Monday, September 9, 6:00 p.m.
The Art Institute of Chicago, Rubloff Auditorium, 230 S. Columbus Dr.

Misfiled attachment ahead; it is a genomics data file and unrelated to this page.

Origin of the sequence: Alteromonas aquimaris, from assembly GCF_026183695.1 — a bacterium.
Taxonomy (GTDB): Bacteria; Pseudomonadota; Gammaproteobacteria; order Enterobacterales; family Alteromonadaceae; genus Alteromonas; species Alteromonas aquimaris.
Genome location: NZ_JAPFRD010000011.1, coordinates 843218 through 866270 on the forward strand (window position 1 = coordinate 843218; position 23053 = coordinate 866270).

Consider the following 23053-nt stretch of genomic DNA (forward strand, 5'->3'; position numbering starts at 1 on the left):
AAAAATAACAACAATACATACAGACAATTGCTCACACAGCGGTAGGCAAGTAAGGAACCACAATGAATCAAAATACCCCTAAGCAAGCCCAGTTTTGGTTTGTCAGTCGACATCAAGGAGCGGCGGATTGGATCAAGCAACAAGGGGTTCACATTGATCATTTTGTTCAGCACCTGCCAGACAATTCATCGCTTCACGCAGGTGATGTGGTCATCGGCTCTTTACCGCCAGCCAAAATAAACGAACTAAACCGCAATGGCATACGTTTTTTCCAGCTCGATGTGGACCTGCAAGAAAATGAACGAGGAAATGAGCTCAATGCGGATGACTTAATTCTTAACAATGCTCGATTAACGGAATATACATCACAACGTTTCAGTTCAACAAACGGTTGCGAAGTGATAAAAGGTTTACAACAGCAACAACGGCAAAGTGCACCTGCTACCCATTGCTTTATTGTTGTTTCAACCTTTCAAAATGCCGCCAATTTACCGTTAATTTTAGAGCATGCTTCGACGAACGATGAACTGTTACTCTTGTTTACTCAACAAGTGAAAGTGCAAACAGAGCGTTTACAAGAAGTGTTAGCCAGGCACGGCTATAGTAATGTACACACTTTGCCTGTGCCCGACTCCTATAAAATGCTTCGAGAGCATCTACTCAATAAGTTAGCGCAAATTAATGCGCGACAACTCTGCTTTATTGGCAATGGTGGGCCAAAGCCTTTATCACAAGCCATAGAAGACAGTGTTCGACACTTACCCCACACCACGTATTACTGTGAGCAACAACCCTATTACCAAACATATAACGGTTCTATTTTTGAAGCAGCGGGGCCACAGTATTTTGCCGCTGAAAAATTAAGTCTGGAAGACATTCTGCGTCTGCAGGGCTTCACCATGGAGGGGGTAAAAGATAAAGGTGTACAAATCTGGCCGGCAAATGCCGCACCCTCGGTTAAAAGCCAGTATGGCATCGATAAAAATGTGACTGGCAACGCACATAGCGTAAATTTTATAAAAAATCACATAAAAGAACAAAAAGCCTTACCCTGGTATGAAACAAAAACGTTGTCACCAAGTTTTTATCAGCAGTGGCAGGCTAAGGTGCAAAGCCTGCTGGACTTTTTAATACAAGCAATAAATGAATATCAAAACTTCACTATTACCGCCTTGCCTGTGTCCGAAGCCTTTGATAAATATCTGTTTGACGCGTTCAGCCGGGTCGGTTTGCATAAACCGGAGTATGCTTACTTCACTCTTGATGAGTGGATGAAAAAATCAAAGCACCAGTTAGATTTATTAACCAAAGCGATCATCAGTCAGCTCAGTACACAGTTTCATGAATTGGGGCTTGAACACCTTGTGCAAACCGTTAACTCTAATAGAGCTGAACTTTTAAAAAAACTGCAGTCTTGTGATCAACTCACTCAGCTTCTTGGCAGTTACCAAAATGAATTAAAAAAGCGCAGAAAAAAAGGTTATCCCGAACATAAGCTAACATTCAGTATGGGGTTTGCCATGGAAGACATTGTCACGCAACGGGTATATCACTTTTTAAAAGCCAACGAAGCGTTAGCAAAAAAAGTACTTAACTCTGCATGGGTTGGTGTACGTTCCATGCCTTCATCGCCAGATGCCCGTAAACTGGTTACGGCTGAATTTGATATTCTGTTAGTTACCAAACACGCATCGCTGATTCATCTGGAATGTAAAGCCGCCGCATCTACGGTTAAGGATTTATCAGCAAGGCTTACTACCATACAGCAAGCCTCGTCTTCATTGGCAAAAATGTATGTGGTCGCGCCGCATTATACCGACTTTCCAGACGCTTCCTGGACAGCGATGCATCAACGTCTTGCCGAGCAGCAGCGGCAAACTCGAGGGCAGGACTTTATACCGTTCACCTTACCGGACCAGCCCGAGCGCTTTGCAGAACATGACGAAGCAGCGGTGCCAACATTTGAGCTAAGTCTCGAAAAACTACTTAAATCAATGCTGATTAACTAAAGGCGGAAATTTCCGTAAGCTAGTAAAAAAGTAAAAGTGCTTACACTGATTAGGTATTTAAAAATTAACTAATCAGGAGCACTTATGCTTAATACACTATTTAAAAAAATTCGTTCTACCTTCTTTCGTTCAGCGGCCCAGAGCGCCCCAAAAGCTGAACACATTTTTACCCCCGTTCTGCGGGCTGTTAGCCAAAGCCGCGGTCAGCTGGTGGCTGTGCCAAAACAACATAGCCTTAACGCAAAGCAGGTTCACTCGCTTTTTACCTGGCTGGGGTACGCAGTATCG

Since the early 1990s, Andrea Zittel has used the arena of her day-to-day life to develop and test prototypes for living structures and situations. The experiments are at times extreme—such as wearing a uniform for months, exploring the limitations of living space, and living without measured time. However, one of the most important goals of this work for Zittel is to illuminate how we attribute significance to chosen structures or ways of life and how arbitrary any choice of structure can be. Zittel uses her work in order to try to comprehend values such as “freedom,” “security,” “authorship,” and “expertise.” She is interested in how concrete and rational qualities are often subjective or invented. Zittel’s A–Z enterprise encompasses all aspects of daily living. Home furniture, clothing, and food all become the sites of investigation in an ongoing endeavor to better understand human nature and the social construction of needs. Andrea Zittel is based in Joshua Tree, California, where she founded A–Z West and is a co-organizer of the High Desert Test Sites and the A–Z smockshop. Zittel has had solo exhibitions at the San Francisco Museum of Modern Art; Carnegie Museum of Art, Pittsburgh; Deichtorhallen, Hamburg; Museum of Contemporary Art, Basel; and the Louisiana Museum, Humlebaek, Denmark, among others.